Hello and welcome to the unofficial Brian De Palma website.
Here is the latest news:

De Palma a la Mod

E-mail
Geoffsongs@aol.com

De Palma Discussion
Forum

-------------

Recent Headlines
a la Mod:

Domino is
a "disarmingly
straight-forward"
work that "pushes
us to reexamine our
relationship to images
and their consumption,
not only ethically
but metaphysically"
-Collin Brinkman

De Palma on Domino
"It was not recut.
I was not involved
in the ADR, the
musical recording
sessions, the final
mix or the color
timing of the
final print."

Listen to
Donaggio's full score
for Domino online

De Palma/Lehman
rapport at work
in Snakes

De Palma/Lehman
next novel is Terry

De Palma developing
Catch And Kill,
"a horror movie
based on real things
that have happened
in the news"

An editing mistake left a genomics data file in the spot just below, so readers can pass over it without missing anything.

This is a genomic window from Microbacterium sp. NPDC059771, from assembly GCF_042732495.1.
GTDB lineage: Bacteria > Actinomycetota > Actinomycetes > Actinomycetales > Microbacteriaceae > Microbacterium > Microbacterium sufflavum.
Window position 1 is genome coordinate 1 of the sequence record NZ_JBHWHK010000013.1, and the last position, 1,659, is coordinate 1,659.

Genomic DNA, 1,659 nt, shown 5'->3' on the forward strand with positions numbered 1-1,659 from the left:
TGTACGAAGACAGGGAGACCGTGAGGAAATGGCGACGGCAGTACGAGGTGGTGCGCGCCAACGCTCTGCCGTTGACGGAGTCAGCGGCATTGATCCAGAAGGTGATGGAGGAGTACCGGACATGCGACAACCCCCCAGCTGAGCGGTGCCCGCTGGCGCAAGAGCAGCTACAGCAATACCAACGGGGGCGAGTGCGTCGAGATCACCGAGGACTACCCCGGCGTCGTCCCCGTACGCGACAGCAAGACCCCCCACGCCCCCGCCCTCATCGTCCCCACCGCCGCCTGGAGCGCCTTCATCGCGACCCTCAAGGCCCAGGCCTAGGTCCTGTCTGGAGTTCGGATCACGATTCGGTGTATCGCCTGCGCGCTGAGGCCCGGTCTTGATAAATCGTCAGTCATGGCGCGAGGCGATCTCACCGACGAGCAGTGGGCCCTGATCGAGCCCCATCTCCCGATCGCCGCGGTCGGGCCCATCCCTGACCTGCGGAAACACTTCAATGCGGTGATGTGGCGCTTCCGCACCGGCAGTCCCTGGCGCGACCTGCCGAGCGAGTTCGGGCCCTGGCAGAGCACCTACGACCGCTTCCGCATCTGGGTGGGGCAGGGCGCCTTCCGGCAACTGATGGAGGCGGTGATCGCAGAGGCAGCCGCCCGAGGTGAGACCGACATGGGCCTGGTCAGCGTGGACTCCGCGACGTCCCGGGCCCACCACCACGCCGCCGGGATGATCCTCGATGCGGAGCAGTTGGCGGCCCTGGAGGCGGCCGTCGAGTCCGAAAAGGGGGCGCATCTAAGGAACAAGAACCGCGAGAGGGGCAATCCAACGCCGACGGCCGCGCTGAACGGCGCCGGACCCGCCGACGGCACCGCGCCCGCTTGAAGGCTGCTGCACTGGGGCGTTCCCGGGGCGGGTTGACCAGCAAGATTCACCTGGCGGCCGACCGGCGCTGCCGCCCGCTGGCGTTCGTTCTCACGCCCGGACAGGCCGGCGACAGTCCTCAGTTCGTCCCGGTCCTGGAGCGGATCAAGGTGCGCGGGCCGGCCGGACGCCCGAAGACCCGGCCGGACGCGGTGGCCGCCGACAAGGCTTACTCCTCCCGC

Supercut video
of De Palma's films
edited by Carl Rodrigue

Washington Post
review of Keesey book

-------------

Exclusive Passion
Interviews:

Brian De Palma
Karoline Herfurth
Leila Rozario

------------

AV Club Review
of Dumas book

------------

« August 2019 »
S M T W T F S
1 2 3
4 5 6 7 8 9 10
11 12 13 14 15 16 17
18 19 20 21 22 23 24
25 26 27 28 29 30 31

Interviews...

De Palma interviewed
in Paris 2002

De Palma discusses
The Black Dahlia 2006


Enthusiasms...

De Palma Community

The Virtuoso
of the 7th Art

The De Palma Touch

The Swan Archives

Carrie...A Fan's Site

Phantompalooza

No Harm In Charm

Paul Schrader

Alfred Hitchcock
The Master Of Suspense

Alfred Hitchcock Films

Snake Eyes
a la Mod

Mission To Mars
a la Mod

Sergio Leone
and the Infield
Fly Rule

Movie Mags

Directorama

The Filmmaker Who
Came In From The Cold

Jim Emerson on
Greetings & Hi, Mom!

Scarface: Make Way
For The Bad Guy

The Big Dive
(Blow Out)

Carrie: The Movie

Deborah Shelton
Official Web Site

The Phantom Project

Welcome to the
Offices of Death Records